Complementing the current management literature's focus on the value-creation side of empowerment practices, this paper offers a transaction cost-exchange perspective to explain why firms adopt empowerment practices and how such practices affect firm performance. Specifically, we theorize how performance ambiguity and human asset specificity, two major characteristics of employee-employer exchange, shape firms' decisions to adopt empowerment practices, both independently and interactively. Our model also develops a contingency perspective of how empowerment practices affect firm performance by delineating the moderating role of empowerment practices in the relationship between employee-employer exchange characteristics and firm performance.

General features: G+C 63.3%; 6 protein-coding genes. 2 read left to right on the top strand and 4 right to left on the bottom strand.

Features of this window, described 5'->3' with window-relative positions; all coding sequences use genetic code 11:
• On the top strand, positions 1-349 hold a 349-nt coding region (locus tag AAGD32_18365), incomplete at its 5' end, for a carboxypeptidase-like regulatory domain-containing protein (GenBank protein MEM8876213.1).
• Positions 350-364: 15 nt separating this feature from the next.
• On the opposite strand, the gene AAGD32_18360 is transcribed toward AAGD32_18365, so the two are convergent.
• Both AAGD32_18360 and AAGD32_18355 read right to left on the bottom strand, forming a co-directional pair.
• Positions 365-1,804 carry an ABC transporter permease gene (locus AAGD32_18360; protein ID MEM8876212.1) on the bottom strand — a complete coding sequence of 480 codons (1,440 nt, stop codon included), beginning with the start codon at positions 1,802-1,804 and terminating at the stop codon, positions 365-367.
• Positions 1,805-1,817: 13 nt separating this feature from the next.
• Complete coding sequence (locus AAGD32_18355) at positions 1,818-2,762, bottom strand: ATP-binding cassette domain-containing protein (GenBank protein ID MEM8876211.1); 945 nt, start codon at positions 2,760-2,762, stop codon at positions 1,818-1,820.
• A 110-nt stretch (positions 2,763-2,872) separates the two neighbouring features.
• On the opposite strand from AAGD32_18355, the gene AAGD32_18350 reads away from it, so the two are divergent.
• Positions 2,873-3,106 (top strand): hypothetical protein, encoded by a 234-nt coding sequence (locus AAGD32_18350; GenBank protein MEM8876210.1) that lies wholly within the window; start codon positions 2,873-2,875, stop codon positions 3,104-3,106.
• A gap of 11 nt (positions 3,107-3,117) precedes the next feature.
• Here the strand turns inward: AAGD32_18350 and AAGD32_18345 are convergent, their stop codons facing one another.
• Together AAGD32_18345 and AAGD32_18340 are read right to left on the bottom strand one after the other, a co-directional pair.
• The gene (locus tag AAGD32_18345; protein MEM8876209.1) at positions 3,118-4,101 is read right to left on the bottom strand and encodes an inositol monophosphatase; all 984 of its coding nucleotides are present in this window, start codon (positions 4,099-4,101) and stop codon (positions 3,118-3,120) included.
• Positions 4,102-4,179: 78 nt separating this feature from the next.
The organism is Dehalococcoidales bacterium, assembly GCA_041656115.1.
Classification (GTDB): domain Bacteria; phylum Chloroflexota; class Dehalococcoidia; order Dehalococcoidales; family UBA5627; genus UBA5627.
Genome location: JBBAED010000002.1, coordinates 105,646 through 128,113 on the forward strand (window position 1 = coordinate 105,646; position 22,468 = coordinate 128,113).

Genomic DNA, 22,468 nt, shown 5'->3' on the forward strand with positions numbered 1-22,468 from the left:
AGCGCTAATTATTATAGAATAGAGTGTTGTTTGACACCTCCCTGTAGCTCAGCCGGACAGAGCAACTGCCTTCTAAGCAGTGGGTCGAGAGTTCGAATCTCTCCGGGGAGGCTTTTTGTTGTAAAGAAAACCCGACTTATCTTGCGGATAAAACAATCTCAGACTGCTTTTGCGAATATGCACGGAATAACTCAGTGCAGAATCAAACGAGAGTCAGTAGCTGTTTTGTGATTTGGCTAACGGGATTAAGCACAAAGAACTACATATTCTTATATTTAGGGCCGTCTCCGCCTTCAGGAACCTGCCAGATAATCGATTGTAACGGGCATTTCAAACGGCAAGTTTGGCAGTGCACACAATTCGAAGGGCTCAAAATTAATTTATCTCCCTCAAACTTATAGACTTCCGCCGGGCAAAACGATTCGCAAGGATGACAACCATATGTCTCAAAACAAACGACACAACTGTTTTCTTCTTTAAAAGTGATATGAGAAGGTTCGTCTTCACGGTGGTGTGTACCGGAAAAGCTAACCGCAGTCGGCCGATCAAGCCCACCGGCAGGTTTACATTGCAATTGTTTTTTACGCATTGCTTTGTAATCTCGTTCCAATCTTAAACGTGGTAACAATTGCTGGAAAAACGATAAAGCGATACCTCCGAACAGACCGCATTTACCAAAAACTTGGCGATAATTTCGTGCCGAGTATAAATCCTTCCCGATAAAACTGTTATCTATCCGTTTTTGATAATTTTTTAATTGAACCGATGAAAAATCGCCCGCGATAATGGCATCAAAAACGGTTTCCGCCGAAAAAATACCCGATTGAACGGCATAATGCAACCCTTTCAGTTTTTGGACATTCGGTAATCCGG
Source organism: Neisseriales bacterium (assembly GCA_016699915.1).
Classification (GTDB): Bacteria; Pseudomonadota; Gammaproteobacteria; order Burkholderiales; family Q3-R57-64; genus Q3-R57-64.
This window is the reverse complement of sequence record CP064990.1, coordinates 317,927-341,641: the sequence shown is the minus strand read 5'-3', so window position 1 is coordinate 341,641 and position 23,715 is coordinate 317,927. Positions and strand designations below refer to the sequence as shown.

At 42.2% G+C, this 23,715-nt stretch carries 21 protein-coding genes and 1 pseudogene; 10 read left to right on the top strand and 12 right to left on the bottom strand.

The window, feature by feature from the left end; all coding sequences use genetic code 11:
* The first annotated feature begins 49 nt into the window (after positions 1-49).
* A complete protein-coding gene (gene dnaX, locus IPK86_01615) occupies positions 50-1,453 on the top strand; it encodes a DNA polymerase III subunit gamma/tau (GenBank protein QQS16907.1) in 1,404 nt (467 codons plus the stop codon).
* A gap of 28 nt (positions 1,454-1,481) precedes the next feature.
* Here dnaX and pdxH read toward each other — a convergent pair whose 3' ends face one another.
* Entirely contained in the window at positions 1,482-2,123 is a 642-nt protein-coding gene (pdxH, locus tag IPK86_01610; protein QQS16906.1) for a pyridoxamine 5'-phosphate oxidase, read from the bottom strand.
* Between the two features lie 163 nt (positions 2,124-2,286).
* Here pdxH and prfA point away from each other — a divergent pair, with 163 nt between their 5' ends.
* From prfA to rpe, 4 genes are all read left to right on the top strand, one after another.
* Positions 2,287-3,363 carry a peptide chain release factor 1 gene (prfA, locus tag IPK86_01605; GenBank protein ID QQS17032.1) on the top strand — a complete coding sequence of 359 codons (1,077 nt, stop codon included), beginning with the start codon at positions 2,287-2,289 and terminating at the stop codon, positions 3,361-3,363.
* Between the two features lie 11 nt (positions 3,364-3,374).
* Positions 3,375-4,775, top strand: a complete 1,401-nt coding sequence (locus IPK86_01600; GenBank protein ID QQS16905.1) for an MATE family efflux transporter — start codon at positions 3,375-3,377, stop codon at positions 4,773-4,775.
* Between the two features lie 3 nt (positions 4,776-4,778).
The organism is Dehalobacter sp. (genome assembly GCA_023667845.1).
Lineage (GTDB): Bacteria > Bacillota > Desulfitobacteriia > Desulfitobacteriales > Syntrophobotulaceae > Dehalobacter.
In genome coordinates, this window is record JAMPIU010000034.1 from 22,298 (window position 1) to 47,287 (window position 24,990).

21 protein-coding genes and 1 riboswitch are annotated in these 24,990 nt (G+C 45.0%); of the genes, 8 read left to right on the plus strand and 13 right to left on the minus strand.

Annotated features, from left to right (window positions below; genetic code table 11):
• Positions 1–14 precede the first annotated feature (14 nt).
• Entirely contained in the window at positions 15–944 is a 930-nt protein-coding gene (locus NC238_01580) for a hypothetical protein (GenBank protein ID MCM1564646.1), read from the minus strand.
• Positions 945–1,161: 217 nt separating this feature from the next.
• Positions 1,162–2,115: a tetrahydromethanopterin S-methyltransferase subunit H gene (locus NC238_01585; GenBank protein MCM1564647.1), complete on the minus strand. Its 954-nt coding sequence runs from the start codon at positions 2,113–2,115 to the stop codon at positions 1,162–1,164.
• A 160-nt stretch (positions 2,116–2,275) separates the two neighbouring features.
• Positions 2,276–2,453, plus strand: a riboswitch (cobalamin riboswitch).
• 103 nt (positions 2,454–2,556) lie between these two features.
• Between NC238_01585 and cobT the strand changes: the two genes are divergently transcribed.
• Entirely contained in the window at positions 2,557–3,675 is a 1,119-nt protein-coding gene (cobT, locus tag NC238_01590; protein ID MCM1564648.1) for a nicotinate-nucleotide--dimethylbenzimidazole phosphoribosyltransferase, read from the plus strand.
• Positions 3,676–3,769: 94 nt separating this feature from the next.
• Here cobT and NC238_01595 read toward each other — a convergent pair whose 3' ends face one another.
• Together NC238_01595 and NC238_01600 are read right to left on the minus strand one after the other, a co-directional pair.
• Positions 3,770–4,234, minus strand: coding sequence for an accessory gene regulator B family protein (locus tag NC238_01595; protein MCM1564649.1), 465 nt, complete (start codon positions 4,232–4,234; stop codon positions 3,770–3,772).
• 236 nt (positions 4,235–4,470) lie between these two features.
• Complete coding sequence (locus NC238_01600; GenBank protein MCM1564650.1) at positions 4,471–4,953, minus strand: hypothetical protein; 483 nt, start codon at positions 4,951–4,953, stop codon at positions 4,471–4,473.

- Employee empowerment practices
- Human asset specificity
- Organizational performance
- Performance ambiguity
- Transaction cost economics